To continue this particular thread, upon returning home from the City this morning I commisserated by telephone with my partner about the perils of city traffic and the egregious manner in which I had gained my exit from the inner bowels of the city. We agreed in a flash and in our usual cooperative manner to drop into a local eatery in nearby Carleton Place (another country resort). By chance the diner was one which we had, about thirty years ago, frequented in the ByWard Market where we maintained a condominium at the time. At lunch today we chatted with a woman who coincidentally was seated with her friend immediately adjacent us in the next booth and who had locally handled the professional framing of most of our works of art and photographs in both our home and the office. As I remarked at the time, some of my earliest framing had been conducted on Sussex Drive in Ottawa but I soon learned that the talent of the local framing retailers (there were more than one) were unquestionably equal and in many instances superlative.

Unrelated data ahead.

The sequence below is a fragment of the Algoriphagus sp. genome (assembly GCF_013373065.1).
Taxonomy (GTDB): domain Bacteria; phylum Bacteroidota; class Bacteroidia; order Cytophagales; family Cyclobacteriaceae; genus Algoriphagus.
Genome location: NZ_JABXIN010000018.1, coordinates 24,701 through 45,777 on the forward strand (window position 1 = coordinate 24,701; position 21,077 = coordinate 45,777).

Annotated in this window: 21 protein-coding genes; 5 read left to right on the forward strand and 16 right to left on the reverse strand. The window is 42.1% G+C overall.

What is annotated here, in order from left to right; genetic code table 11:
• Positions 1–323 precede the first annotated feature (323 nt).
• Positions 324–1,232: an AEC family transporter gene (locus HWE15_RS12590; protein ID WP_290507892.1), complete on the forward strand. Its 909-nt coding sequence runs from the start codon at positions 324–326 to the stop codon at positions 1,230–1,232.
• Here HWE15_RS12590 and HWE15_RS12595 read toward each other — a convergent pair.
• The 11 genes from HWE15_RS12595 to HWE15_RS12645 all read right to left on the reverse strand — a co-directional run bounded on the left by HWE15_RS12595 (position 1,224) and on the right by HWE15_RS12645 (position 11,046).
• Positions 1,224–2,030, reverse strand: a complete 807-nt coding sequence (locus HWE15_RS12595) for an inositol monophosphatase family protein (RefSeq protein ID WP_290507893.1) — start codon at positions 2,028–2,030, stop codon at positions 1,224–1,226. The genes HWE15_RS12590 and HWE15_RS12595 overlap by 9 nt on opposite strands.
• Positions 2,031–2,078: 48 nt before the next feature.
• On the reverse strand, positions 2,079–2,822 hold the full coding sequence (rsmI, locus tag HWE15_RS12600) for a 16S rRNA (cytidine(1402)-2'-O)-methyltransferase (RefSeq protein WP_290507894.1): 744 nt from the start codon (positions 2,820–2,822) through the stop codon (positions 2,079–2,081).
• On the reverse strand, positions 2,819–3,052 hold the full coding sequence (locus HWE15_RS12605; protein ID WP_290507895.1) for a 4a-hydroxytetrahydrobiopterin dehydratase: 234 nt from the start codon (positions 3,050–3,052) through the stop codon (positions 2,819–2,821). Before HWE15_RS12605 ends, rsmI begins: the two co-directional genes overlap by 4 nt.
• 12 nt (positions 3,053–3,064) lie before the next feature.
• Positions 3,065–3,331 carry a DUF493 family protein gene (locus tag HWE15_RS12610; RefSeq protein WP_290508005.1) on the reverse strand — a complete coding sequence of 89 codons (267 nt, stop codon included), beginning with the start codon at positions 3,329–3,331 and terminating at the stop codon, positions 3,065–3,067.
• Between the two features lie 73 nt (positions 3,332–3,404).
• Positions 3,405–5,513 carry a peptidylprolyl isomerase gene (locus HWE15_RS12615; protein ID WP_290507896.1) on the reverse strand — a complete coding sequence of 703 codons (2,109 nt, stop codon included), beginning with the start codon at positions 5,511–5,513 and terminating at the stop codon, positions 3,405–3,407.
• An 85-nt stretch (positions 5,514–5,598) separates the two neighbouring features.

Parenthetically as we were driving from the restaurant we encountered a former funeral director from Almonte.  He preceded his long overdue confab with us by making a quip, a suitable country manner of initiating casual communication. I informed him we had been following his recent undertakings (pardon the pun) by having gained the intelligence communicated to us by my erstwhile physician from  their mutual exploits on the golf course. The serendipitous harmony of our rural community is inexpressible!